Wednesday, February 09, 2011

Ray Bradbury and the Art of Parenting

Since I’m participating in this year’s Write 1 Sub 1 challenge – a writing commitment inspired by Ray Bradbury’s early career goal to write and submit a story every week, and where Write 1 Sub 1 writers write one piece and submit it either every week or every month for a year – I think it’s only fitting to re-visit something I wrote a few years ago, the second time I read Bradbury’s Zen in the Art of Writing.

I think it was 2007, which means Dane and Aubrey were probably 6 and 5.

Here’s what I wrote:

I’m re-reading and re-loving Ray Bradbury’s Zen in the Art of Writing. I love the full sense Bradbury has of himself as a human being (and how he’s had it since birth – he says he remembers being circumcised at four days old!), and I love how this sense of himself as a human being has given him a full sense of himself as a writer.

He learned early on to embrace his passions, which he says he did at age 9 after a month of misery in the aftermath of destroying all of his Buck Rogers collection because his friends had ridiculed him. When he recognized he’d cut off and betrayed a huge part of himself in doing that, he decided those people weren’t his friends – they were actually his enemies – and went back to passionately collecting, daydreaming, and embracing his loves.

That all made me appreciate Ray Bradbury. I appreciate his insights for myself as a writer with lofty goals and an inexplicable desire to write. His words remind me to commit to whatever I want, regardless of the opposition, and to just do it over and over and over again because I love it and want to get better.

That’s obvious, though. I definitely should’ve gotten that from a book on writing.

However, it surprised me to realize that I also appreciate his perspective because I’m a parent.

Acknowledging that we should embrace our passions, regardless of outside opinion, makes me appreciate my children’s loves. Dane loves dinosaurs, Star Wars and Pokemon. He loves drawing them, dreaming about them, talking about them. Aubrey loves princesses, flowers, fairies, and anything pretty.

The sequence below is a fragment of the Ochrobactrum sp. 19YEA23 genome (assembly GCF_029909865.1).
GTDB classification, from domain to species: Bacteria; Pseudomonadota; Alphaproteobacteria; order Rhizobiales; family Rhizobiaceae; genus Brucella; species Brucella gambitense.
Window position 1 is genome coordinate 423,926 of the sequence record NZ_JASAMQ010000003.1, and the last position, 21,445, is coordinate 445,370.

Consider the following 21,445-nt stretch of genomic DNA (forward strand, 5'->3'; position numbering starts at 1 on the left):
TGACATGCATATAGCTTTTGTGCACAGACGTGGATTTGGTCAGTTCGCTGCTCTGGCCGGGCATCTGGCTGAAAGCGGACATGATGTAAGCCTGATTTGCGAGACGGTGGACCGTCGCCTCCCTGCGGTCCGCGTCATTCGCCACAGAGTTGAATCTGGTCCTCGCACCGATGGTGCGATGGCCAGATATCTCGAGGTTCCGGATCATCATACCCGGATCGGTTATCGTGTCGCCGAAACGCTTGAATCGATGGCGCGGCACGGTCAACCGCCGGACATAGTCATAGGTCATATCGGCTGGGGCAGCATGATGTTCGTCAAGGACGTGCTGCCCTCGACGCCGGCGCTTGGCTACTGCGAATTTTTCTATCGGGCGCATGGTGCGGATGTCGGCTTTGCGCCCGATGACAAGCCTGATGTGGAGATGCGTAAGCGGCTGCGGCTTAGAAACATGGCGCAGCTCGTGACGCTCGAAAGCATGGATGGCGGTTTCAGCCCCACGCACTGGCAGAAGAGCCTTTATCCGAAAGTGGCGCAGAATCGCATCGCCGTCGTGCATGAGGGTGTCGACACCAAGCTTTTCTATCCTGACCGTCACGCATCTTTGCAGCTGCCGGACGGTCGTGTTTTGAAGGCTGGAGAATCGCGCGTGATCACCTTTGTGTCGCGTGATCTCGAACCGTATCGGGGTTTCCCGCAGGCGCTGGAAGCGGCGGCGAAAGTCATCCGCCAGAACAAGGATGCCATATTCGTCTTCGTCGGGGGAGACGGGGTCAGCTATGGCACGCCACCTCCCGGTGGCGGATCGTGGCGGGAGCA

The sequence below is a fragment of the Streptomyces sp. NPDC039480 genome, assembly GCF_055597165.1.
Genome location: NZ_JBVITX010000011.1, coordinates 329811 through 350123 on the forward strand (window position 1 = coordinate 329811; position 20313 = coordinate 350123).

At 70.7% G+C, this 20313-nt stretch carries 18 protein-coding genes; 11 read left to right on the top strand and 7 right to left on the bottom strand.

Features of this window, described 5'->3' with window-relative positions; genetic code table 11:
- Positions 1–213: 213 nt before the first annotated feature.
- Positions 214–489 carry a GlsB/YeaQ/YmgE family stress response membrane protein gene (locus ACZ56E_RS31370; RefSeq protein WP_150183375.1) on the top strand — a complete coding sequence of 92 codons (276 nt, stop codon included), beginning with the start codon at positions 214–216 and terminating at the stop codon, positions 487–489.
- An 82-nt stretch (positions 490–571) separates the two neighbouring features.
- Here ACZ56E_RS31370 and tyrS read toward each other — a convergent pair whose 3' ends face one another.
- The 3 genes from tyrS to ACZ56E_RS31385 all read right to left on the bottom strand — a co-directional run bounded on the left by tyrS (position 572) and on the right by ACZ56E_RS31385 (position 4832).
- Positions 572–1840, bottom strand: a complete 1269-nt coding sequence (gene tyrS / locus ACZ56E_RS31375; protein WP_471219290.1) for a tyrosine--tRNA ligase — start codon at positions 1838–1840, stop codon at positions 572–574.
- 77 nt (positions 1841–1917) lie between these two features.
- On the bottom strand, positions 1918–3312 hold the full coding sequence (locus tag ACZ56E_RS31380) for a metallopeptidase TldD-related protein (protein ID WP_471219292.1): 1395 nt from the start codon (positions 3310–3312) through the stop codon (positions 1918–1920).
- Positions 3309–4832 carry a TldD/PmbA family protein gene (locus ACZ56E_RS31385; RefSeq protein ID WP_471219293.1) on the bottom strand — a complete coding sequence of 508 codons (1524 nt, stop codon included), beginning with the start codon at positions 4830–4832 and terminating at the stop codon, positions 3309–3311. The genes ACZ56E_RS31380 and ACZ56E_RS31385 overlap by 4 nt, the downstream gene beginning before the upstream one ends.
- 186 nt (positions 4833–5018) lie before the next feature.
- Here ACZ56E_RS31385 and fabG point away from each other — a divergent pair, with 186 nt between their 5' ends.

In the same ways I’m moved to write, my children are moved by their passions.

I think of Dane and his Pokemon fixation – how he’s only seen a movie of them once, but he collects books and sits and draws image after image after image and has a shoe box full of his miniature drawings – and I want him to keep going with those goofy little creatures that half his classmates think are stupid. (The other half loves them. I think Dane’s already decided: live and let live.)

And I think of Aubrey with her back porch fairy notes, weighted with tiny daisies and pebbles, and how she lives for the notes they (I) leave her on a misty night. How she curls her letters and numbers like they do, spending hours on her elbows, writing and clipping and designing, and telling them she likes to think of them feasting under foxgloves.

It’s easy to get annoyed by obsessions, or not respect the time and energy they take from the obsessor. It’s also not bad to introduce kids to new things so they diversity their learning, but there is time to acknowledge a groove, to feed a passion, to relish an obsession. That’s how you gain the role of expert – even if it’s self-appointed.

It's also how you learn to live your life with the confidence to pursue whatever you want.

Ray Bradbury’s book is called Zen in the Art of Writing, but it seems to me he could’ve just as easily called it Zen in the Art of Parenting.

1 comment:

Anonymous said...

I like this piece, Anj.
When you're doing something you enjoy (and get better at it), is a real feeling of satisfaction.
I like that the kids get it, too!
Love, Mom